Asbestos, Quebec, Canada – In search of a new name to replace the one that once proclaimed the town’s pride as a well-known global exporter of asbestos. For 141 years, since the opening of the Jeffrey Mine in 1879, the town based its identity on asbestos. By the 1970s and 1980s, this fame began turning against the town. The dangers of asbestos became known, leading to problems enticing businesses to relocate to Asbestos. Fewer tourists wanted to visit for a tour of the mine.
In search of a new name for Asbestos, Quebec?
In 2006, changing the name of the town was first suggested to the citizens. The idea was rejected by many since memories of the good days were still fresh. But, in 2019, the mayor said the town no longer had a choice. Companies did not want the name Asbestos associated with them or their products. The mines closed in 2011, leaving an economic hole that needed filling.
Finalists for the new name
Originally, a new name was scheduled for May of 2020, but the process has not gone smoothly. There are requirements for a name change, including:
• a reflection of the area or people,
• it must be in French,
• it cannot be the name of a saint or other person.
Hundreds of suggestions came in and, of those, the municipal council chose four. When the names were revealed, this town, with a population of 7,096, was not pleased. The names and associated complaints:
Apalone – a local species of turtle
A common comment stated there is no pride in living in a soft turtle city.
Jeffrey – for W.H. Jeffrey, the namesake of the Jeffrey asbestos mine
Critics say this still ties the town to asbestos and the leaders indirectly tied to the deaths of many workers. One requirement stated no names of persons.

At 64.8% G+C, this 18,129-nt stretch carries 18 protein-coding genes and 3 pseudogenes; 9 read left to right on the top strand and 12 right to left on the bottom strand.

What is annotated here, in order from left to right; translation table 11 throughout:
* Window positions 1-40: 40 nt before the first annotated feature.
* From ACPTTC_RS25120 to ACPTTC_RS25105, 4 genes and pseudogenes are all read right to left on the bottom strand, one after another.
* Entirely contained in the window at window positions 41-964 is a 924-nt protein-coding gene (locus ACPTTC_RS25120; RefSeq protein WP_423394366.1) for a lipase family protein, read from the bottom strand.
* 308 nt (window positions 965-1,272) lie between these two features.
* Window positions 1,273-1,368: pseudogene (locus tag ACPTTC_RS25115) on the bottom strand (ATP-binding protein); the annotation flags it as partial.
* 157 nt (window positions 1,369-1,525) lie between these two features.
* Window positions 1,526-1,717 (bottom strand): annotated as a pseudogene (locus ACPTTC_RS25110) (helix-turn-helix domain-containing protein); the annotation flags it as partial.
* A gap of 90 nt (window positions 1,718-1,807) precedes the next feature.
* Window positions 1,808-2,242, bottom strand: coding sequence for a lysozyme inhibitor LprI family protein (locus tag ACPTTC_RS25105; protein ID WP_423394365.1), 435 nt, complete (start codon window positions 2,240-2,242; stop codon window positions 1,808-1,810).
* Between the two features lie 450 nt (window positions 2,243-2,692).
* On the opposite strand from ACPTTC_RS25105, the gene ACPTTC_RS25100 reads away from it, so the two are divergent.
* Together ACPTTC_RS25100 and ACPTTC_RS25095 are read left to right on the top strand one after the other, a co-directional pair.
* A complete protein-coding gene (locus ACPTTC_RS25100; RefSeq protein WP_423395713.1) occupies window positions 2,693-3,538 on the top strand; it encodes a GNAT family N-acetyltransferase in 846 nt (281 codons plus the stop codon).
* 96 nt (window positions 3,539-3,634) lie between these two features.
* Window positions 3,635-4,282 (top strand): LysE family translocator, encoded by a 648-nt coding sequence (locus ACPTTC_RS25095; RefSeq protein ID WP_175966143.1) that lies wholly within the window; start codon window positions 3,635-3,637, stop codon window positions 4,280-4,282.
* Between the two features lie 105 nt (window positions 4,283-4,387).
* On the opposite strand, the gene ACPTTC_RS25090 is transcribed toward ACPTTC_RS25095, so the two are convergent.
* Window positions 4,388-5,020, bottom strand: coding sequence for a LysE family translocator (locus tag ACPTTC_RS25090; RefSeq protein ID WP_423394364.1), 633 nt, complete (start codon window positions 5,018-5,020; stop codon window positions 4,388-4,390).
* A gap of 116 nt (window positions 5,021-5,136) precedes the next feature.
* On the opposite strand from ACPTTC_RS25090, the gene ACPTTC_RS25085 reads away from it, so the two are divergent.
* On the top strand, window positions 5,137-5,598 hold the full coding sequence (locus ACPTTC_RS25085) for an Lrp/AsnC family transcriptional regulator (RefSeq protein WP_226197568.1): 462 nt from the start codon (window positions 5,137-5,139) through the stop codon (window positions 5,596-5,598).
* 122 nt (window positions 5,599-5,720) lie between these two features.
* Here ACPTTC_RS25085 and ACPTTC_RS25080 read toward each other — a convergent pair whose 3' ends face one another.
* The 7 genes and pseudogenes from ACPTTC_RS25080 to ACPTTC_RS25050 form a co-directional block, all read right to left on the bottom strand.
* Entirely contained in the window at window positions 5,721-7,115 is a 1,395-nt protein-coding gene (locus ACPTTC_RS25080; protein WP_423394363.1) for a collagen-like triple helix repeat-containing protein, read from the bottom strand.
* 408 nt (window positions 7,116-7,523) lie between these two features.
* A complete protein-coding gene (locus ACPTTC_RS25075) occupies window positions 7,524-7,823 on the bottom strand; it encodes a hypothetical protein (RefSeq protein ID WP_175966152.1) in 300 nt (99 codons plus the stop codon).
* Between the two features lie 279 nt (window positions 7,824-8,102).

Phénix – the mythical bird who arose from flames to begin anew
This has no connection to local history.
Trois-Lacs – a local lake
While the name sounds inviting, it is known as one of the worst lakes in Quebec.
The mayor, Hugues Grimard, issued a statement, “I am very happy with the approach we have adopted throughout the process and especially with the involvement of our population. I invite our citizens to come and vote in large numbers!”
However, on September 16, the general manager for Asbestos, Quebec, Georges-Andre Gagne, tried to quell the conflict saying, ”some people have expressed their disagreement with the names proposed” and called for a constructive and respectful debate.
The strife is such that some citizens want to keep the name Asbestos, even though it is the name of a toxic and sometimes deadly mineral. Asbestos can cause lung cancer, asbestosis, and mesothelioma – a deadly form of cancer.
One citizen, Alexandre Cote, wrote on Facebook, “Honestly, it’s a setup to get Trois-Lacs! The rest of the names are really awful.” His comment joined the many who just said, “ridiculous!!”
The search of a new name will hopefully be settled when voted on between October 14 and 18 by citizens over 14.